EXERCISE: watch the SportVision 2012 showreel on the SportVision website. How many different augmented reality style effects did you see demonstrated in the showreel?

For further examples, see the case studies published by vizrt.

Watching the videos, there are several examples of how items tracked in realtime can be visualised, either to highlight a particular object or feature (such as tracking a player, highlighting the position of a ball, puck, or car), or trace out the trajectory followed by the object (for example, highlighting in realtime the path followed by a ball).

Having seen some examples of the techniques in action, and perhaps started to ask yourself “how did they do that?”, skim back over the BBC white paper to see if any of the sections jump out at you in answer to your self-posed questions.

In the UK, Hawk-Eye Innovations is one of the most well known providers of such services to UK TV sports viewers.

The following video describes in a little more detail how the Hawk-Eye system can be used to enhance snooker coverage.

And how Hawk-Eye is used in tennis:

In much the same way as sportsmen compete on the field of play, so too do rival technology companies. In the 2010 Ashes series, Hawk-Eye founder Paul Hawkins suggested that a system provided by rivals VirtualEye could lead to inaccurate adjudications due to human operator error compared to the (at the time) more completely automated Hawk-Eye system (The Ashes 2010: Hawk-Eye founder claims rival system is not being so eagle-eyed).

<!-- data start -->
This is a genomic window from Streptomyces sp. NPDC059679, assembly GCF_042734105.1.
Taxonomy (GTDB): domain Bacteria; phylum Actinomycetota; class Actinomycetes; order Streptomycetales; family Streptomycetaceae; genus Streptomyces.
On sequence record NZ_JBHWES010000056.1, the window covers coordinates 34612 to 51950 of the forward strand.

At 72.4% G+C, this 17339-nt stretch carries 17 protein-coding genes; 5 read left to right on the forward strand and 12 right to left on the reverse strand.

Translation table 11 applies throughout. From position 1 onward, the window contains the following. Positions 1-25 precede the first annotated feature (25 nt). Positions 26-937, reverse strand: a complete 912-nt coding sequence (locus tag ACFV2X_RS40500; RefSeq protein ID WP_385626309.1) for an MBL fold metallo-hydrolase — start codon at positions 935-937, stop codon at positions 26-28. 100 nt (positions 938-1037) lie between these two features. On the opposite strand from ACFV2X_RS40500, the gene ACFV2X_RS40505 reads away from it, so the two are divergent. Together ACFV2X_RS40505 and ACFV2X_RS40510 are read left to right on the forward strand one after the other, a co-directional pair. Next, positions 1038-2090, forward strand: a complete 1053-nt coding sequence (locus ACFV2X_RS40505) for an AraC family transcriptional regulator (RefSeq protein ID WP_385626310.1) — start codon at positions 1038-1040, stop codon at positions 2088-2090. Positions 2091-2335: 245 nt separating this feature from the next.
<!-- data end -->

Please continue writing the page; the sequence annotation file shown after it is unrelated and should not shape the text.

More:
The following video demonstrates how the Virtual Eye ball tracking software worked to highlight the path of a cricket ball as it is being bowled:

EXERCISE: what are the benefits to sports producers from using augmented reality style, realtime television graphics as part of their production?

The following video demonstrates how the SportVision Liveline effect can be used to help illustrate what’s actually happening in an Americas Cup yacht race, which can often be hard to follow for the casual viewer:

EXERCISE: To what extent might such effects be possible in a magic lens style application that could be used by a spectator actually witnessing a live sporting event?